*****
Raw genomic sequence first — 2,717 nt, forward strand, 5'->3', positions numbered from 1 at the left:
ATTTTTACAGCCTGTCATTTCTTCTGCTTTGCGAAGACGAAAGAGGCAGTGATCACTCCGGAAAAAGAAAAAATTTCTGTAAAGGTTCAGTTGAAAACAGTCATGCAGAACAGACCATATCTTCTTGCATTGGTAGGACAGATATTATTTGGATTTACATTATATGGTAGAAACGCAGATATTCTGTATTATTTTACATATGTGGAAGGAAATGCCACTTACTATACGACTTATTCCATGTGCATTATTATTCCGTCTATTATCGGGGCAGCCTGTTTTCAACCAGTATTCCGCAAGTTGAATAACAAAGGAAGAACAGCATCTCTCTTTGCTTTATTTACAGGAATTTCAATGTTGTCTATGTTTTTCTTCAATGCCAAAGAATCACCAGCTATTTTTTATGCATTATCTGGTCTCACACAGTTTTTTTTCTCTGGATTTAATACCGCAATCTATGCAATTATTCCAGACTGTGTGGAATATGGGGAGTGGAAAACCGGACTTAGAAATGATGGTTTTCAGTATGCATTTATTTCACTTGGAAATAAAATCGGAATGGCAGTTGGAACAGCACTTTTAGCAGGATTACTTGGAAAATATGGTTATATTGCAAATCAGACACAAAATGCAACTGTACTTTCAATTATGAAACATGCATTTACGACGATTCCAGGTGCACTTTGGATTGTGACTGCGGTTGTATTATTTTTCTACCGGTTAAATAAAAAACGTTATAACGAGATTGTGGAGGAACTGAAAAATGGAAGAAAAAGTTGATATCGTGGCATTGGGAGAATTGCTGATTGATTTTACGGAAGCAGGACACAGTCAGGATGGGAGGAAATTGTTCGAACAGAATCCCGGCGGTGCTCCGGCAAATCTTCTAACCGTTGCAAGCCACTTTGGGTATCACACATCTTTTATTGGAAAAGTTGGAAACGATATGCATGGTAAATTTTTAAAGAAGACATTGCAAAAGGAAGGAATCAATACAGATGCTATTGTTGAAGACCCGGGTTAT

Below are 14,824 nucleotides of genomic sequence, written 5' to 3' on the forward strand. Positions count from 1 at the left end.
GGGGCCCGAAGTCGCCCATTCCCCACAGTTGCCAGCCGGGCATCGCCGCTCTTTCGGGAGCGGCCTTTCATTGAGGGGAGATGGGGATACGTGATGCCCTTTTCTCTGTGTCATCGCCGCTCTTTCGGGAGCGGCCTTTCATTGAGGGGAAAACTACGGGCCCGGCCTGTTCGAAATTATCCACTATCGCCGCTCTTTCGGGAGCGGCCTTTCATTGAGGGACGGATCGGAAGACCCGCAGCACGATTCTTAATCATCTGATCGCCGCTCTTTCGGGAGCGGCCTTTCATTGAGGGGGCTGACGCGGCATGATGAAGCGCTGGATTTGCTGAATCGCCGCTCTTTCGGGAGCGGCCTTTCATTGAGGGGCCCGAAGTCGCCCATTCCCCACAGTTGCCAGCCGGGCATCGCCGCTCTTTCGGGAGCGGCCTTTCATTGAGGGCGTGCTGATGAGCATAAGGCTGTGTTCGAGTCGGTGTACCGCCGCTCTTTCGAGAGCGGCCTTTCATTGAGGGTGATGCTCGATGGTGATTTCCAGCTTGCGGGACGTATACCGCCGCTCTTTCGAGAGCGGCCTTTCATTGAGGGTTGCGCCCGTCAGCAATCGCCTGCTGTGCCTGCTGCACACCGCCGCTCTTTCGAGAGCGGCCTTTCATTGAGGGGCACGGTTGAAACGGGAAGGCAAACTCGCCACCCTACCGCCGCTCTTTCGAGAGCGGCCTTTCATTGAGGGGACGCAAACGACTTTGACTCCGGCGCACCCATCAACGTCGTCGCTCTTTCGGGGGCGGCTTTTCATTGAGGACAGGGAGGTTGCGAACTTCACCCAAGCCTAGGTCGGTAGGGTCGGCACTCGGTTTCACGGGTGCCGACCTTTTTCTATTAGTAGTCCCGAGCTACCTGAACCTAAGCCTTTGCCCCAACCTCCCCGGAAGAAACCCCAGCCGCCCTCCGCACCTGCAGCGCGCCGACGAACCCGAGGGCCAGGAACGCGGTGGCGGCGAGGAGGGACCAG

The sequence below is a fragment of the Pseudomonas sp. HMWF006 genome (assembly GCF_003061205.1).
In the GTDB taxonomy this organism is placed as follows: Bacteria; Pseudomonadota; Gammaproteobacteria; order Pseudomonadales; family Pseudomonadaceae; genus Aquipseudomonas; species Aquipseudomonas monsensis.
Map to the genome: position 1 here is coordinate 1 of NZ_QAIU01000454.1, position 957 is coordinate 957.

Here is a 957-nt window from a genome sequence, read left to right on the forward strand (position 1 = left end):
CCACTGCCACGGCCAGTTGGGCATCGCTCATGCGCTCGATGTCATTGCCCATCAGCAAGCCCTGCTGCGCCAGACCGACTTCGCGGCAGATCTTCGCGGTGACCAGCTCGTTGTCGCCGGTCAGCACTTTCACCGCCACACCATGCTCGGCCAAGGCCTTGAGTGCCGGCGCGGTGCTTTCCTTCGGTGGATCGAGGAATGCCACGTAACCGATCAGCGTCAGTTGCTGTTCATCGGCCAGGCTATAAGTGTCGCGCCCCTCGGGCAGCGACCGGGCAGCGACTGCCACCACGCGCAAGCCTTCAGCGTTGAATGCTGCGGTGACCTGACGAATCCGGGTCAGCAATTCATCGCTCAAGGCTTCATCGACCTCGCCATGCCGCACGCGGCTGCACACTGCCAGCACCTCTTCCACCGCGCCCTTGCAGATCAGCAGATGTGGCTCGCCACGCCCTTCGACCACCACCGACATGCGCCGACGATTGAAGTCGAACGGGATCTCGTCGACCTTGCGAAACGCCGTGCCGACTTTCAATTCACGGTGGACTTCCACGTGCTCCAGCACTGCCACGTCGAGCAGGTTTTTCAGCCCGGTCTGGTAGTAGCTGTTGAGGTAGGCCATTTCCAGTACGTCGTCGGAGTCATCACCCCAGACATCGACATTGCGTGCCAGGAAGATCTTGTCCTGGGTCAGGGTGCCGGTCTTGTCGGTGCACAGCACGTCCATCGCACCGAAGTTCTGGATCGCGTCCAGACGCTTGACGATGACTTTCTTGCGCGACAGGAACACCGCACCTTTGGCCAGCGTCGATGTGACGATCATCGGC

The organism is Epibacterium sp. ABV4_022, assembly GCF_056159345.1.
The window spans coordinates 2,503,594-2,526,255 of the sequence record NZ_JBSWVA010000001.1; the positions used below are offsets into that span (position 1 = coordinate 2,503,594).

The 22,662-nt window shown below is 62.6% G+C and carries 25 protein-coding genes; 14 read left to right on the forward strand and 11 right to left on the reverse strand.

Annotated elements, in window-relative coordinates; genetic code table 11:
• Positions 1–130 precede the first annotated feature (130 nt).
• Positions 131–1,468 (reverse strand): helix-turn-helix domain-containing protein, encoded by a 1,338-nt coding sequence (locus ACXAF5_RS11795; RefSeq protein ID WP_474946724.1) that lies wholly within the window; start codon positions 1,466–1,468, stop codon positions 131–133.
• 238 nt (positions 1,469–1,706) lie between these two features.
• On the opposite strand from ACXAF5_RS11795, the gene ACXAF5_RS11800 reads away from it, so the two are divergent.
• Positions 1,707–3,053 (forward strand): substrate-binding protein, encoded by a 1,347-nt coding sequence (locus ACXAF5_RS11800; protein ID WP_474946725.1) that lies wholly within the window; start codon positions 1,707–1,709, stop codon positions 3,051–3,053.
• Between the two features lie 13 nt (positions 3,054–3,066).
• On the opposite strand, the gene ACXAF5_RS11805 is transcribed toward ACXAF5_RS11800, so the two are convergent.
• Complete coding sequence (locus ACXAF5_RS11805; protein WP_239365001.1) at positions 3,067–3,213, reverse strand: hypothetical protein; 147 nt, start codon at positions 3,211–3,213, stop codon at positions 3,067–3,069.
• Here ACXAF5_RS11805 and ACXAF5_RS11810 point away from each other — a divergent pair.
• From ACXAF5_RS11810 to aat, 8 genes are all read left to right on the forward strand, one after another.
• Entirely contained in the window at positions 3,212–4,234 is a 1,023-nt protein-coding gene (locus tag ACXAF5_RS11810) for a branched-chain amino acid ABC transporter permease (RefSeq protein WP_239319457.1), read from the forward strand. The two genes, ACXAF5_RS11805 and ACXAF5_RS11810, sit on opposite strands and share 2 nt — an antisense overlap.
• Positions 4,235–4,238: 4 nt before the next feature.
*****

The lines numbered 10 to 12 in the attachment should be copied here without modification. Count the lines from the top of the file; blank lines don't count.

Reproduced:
The organism is Epibacterium sp. ABV4_022, assembly GCF_056159345.1.
The window spans coordinates 2,503,594-2,526,255 of the sequence record NZ_JBSWVA010000001.1; the positions used below are offsets into that span (position 1 = coordinate 2,503,594).

The 22,662-nt window shown below is 62.6% G+C and carries 25 protein-coding genes; 14 read left to right on the forward strand and 11 right to left on the reverse strand.